Pauline Marois has opened a new front on Quebec identity amid poll results showing her party falling further behind the Liberals and flagging badly among key francophone constituents.
On the secular charter, the leader tried to strike a conciliatory tone while maintaining a hard line, saying a Parti Québécois government would try to help find new jobs for public servants who are dismissed because they refuse to accept the ban on wearing religious symbols. She also promised to toughen the language law known as Bill 101 to make it cover federally chartered companies, a step that would certainly be challenged in court.
Ms. Marois made the appeal to francophones on Wednesday just as a new Ipsos Reid poll showed support for the PQ has continued to collapse among French-speaking voters. The poll showed her party tied with the Liberals in support among francophones at 31 per cent – the first time they have been equal in more than a year. A poll early in the campaign had the PQ ahead 45 to 23 in the key swing demographic.
“It’s true, we rarely see the two parties at the same level of support among francophones,” said Luc Durand, president of the Quebec branch of Ispos Reid.
Over all, the poll conducted for CTV News had the Liberals holding steady at 37 per cent while the PQ fell four percentage points to 28, confirming a slide that has continued since early in the campaign, which Ms. Marois’s party entered as the front-runner within reach of a majority government. If the poll’s numbers held until voting day on Monday, the Liberals would easily win a majority.
The main recipients of lost PQ support were the Coalition Avenir Québec, sitting at 21 per cent, and Québec Solidaire at 14. The two parties have risen three percentage points each since an Ispos poll two weeks ago. Their leaders, the CAQ’s François Legault and Françoise David of QS, were credited with the stronger performances in last week’s debate.
On Wednesday, Ms. Marois tried to return to identity issues, pledging to “accompany” – or ease the transition for - people who would lose their jobs in the public service over the proposed ban on religious garments such as hijabs and turbans. It was the PQ’s first clear admission that people would be fired if the secular charter is enacted.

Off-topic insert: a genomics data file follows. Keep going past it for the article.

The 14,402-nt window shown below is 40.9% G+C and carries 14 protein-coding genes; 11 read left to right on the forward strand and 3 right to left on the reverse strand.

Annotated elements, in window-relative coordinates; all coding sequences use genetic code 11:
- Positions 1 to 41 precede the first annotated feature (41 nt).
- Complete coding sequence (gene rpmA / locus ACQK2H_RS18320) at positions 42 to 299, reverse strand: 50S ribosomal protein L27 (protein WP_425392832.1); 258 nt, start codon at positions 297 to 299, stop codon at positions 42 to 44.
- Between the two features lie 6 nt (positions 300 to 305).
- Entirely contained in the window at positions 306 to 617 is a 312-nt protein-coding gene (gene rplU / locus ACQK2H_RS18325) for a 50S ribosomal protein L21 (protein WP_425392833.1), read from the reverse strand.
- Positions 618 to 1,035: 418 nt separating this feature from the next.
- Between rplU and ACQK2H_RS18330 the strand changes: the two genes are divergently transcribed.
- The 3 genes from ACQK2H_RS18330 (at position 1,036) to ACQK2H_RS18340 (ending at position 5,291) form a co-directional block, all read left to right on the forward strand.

Ms. Marois said the government would help public servants find work in the private sector, although nothing in her draft legislation would provide for such assistance.
“If a person refuses to comply, then he or she will have a choice to make. We have people who can help employees relocate in another job. That’s not what we want. We want them to stay in the public service,” she said.
Mr. Couillard could barely hide his disdain.
“It’s total confusion, disorganization and the unravelling of a political party that has totally abandoned its principles,” Mr. Couillard said. “It’s crazy.”
“We’re talking about daycare workers, teachers, nurses. She says she’s going to accompany people. Where? To Ontario? Are we really going to send nurses to Ontario?”
Ms. Marois also suggested the transition period for enforcing the secular charter could be extended in some circumstances. The current bill allows five years for hospital, university and municipal workers and one year for other public servants.
On language, the PQ leader promised new legislation that would force all companies in Quebec that are registered under a federal charter to comply with Bill 101. Federally chartered companies such as banks are not required to follow the legislation, which requires workplaces to allow employees to use French exclusively, but 60 per cent of them do voluntarily.
“I want 100 per cent of companies to comply,” Ms. Marois said. “If we need to legislate, we will legislate.”
Ms. Marois said she would make her case before the courts if necessary.
Former Liberal leader Jean Charest made a similar proposal in the 2012 campaign, and was forced to back down because the province had no jurisdiction over federally chartered companies. Ms. Marois indicated she would be willing to fight so that “Quebec can stand up” for its rights.
Mr. Couillard said he has no interest in extending the law to federal companies, saying the PQ language plan, like the charter, is all about preparing the ground for an eventual referendum campaign and Quebec independence.